Saturday, 18 October 2014

Identity by descent: a confusing concept

There's a lot of discussion of kin selection using the term "identical by descent" and "identical by state". The idea of "identical by descent" is that genes are shared as a result of direct descent from a common ancestor - without recombination or mutation. "Identical by state" just means that the DNA sequence is shared. It is said that 50% of their genes with their daughters "IBD".

I think the "identical by descent" terminology is confusing and not useful. In biology, if genes are identical, they are practically always identical through being copied from one (or more) shared ancestors. Mothers share more than 50% of their genes with their daughters - due to genes that have reached fixation, inbreeding and so on. However they still share these gene sequences due to descent from shared ancestors. As to a gene mutating into another form and then mutating back again. If you do the sums, for a gene of any reasonable size this rapidly becomes ridiculously unlikely. There's too much scope for neutral mutations elsewhere. In practice, when genes are identical, the odds are enormously in favour of this being due to shared ancestry. The idea that recombination with an identical gene makes genes not "identical by descent" is an awful one. They are still "identical by descent" - just descent from various different ancestors.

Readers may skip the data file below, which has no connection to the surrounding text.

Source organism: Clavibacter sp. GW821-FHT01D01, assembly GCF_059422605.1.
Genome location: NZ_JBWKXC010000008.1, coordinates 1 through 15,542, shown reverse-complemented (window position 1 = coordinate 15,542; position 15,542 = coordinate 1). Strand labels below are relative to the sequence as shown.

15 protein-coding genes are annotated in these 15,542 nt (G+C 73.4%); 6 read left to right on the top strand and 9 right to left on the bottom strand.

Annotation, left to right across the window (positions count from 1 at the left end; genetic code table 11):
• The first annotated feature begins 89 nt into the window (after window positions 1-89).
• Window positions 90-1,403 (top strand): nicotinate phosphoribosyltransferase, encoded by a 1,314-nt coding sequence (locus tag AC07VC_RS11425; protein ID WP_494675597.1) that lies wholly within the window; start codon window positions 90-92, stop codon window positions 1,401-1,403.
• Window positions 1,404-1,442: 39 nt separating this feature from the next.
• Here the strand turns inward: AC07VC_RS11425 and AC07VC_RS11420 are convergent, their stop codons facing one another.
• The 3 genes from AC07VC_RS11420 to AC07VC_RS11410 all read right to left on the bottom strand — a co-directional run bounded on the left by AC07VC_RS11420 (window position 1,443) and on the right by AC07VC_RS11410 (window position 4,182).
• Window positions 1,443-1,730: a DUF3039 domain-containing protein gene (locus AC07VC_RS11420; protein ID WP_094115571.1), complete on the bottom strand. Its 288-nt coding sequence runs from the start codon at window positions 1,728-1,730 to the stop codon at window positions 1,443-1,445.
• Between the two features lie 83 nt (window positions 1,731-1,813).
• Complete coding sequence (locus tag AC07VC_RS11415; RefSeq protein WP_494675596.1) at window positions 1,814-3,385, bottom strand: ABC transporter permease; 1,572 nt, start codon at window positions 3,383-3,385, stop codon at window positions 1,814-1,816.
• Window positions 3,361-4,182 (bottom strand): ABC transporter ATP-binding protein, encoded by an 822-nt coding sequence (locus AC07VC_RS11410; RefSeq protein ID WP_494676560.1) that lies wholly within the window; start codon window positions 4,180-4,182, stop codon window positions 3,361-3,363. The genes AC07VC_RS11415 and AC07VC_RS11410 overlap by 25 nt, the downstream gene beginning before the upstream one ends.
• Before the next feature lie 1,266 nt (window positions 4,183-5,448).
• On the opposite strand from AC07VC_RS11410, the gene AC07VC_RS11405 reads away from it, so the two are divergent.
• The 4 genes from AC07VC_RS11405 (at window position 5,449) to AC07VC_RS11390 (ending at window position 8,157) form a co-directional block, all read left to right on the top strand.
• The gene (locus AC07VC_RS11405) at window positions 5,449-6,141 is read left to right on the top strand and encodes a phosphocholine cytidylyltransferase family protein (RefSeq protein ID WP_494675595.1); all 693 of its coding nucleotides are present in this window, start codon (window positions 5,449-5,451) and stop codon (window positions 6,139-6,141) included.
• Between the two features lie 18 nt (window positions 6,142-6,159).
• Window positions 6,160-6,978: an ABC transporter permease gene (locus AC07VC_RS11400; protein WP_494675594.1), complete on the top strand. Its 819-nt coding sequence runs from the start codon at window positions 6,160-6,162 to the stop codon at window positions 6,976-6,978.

You can't say that mothers share 50% of their genes with their daughters "IBD". It is confusing and mistaken. If you want to use the 50% figure, you have to find another reason for doing so.

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